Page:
Photo of Christian W. Marcelo

Alleged spoliation of evidence is unfortunately a somewhat common feature of many trade secret misappropriation cases. A recent district court order out of the Northern District of California, WeRide Corp. v. Kun Huang, highlighted just how serious the penalty for spoliation can be. No. 5:18-CV-07233-EJD, 2020 WL 1967209 (N.D. Cal. Apr. 24, 2020).

In WeRide, the defendant deleted entire email accounts, failed to disable its email server’s setting that automatically deleted all emails older than 90 days, and deleted relevant source code even after the court entered a preliminary injunction specifically enjoining the parties from destroying relevant documents. Taking into account the vast quantity of data deleted, along with the willful nature of the spoliation, the court granted sanctions of default, striking the defendants’ answers and directing judgment for the plaintiff.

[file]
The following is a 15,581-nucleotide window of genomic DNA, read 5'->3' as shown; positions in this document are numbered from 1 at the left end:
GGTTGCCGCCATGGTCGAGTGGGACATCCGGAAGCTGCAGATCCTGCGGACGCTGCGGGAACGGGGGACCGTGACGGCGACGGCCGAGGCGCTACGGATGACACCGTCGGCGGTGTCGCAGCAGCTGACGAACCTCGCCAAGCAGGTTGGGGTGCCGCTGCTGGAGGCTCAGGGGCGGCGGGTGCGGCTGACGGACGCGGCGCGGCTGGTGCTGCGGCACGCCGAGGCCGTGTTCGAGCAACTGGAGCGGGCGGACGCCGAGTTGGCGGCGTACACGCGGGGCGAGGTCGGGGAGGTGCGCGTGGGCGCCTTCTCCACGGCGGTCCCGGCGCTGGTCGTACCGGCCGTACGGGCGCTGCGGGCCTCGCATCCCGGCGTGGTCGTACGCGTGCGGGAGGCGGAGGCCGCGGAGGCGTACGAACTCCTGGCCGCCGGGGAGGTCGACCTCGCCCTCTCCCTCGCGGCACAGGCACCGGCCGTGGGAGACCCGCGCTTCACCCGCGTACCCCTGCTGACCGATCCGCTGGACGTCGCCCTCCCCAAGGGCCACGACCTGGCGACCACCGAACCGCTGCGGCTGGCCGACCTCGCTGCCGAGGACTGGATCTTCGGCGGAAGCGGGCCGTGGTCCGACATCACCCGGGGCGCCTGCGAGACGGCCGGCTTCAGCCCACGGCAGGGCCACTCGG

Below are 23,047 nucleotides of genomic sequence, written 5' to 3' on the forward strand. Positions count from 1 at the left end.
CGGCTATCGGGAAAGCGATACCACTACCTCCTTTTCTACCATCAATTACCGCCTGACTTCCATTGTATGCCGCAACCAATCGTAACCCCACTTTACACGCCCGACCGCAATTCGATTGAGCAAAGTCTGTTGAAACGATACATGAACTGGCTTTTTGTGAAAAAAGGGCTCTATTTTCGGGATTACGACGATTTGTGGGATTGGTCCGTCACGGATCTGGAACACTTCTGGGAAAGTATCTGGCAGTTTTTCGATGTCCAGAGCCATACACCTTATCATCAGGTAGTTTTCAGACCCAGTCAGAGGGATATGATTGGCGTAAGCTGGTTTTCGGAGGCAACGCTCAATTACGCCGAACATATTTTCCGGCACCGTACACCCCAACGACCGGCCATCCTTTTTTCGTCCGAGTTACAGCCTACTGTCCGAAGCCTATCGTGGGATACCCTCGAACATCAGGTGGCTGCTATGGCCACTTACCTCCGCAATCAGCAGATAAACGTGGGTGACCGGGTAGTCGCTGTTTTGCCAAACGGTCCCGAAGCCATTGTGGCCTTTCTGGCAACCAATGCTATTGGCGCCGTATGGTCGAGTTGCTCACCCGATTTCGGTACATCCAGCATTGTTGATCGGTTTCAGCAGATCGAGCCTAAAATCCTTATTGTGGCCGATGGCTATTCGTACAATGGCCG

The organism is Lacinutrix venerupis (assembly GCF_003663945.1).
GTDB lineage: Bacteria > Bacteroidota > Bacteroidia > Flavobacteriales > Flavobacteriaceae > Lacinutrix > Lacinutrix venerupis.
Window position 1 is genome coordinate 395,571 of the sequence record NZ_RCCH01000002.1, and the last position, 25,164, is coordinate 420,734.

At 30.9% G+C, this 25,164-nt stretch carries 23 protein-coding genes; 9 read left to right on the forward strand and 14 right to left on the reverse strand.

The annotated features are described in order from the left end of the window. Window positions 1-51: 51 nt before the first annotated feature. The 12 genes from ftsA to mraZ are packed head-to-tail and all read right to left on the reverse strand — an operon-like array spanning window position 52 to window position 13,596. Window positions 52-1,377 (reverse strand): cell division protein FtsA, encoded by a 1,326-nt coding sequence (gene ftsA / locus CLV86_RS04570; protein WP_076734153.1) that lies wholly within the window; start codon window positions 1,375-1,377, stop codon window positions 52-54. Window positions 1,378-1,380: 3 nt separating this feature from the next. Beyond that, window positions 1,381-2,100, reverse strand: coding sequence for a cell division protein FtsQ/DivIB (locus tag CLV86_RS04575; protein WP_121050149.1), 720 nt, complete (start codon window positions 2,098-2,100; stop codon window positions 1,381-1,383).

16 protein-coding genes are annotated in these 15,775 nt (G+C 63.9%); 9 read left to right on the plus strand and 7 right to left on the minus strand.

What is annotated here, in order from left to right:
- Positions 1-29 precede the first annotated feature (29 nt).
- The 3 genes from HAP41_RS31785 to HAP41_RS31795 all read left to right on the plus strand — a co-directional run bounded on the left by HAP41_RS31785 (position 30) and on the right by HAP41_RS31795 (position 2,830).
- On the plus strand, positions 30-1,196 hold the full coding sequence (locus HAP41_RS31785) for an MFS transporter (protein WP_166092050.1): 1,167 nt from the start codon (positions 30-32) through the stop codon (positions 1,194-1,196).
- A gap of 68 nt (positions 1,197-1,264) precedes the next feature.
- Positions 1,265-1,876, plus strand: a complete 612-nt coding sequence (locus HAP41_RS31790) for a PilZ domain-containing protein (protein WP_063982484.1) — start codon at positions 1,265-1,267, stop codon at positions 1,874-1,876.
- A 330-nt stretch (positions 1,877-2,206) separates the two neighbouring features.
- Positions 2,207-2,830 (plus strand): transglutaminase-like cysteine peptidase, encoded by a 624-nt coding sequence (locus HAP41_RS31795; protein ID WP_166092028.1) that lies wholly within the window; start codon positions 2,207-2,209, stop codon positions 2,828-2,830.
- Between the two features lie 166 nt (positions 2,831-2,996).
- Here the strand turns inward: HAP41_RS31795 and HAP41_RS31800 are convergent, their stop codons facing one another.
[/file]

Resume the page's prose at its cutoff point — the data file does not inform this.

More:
WeRide serves as a reminder of the need to instruct and work with employees to avoid destruction of evidence. And while the destruction in WeRide was found to be willful, even seemingly innocuous or simply careless destruction of evidence can put a party at risk in litigation. Although default sanctions as in WeRide are uncommon, even adverse inference sanctions, monetary sanctions, or simply the burden of responding to spoliation allegations in front a judge or jury can be significant.